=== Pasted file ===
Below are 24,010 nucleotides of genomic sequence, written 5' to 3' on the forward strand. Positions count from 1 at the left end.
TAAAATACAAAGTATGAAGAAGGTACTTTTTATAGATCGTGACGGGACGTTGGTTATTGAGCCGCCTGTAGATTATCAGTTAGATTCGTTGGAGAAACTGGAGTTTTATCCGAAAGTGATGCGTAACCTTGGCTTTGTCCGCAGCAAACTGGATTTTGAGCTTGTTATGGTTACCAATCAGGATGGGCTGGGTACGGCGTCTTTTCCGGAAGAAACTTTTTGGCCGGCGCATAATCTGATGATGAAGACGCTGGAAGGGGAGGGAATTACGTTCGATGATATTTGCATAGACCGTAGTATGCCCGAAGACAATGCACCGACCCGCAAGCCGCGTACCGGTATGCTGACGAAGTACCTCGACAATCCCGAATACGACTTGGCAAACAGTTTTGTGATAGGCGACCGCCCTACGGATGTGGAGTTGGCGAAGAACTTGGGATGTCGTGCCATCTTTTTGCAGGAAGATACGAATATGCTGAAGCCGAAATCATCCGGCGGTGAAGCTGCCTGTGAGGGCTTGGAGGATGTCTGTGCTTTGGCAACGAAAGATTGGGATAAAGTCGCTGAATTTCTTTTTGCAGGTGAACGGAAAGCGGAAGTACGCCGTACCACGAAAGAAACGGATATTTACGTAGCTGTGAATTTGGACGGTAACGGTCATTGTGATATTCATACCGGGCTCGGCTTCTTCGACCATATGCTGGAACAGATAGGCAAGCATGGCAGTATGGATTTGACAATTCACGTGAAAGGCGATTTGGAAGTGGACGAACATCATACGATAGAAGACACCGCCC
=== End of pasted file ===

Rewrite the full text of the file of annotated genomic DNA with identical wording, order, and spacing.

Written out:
Below are 24,010 nucleotides of genomic sequence, written 5' to 3' on the forward strand. Positions count from 1 at the left end.
TAAAATACAAAGTATGAAGAAGGTACTTTTTATAGATCGTGACGGGACGTTGGTTATTGAGCCGCCTGTAGATTATCAGTTAGATTCGTTGGAGAAACTGGAGTTTTATCCGAAAGTGATGCGTAACCTTGGCTTTGTCCGCAGCAAACTGGATTTTGAGCTTGTTATGGTTACCAATCAGGATGGGCTGGGTACGGCGTCTTTTCCGGAAGAAACTTTTTGGCCGGCGCATAATCTGATGATGAAGACGCTGGAAGGGGAGGGAATTACGTTCGATGATATTTGCATAGACCGTAGTATGCCCGAAGACAATGCACCGACCCGCAAGCCGCGTACCGGTATGCTGACGAAGTACCTCGACAATCCCGAATACGACTTGGCAAACAGTTTTGTGATAGGCGACCGCCCTACGGATGTGGAGTTGGCGAAGAACTTGGGATGTCGTGCCATCTTTTTGCAGGAAGATACGAATATGCTGAAGCCGAAATCATCCGGCGGTGAAGCTGCCTGTGAGGGCTTGGAGGATGTCTGTGCTTTGGCAACGAAAGATTGGGATAAAGTCGCTGAATTTCTTTTTGCAGGTGAACGGAAAGCGGAAGTACGCCGTACCACGAAAGAAACGGATATTTACGTAGCTGTGAATTTGGACGGTAACGGTCATTGTGATATTCATACCGGGCTCGGCTTCTTCGACCATATGCTGGAACAGATAGGCAAGCATGGCAGTATGGATTTGACAATTCACGTGAAAGGCGATTTGGAAGTGGACGAACATCATACGATAGAAGACACCGCCC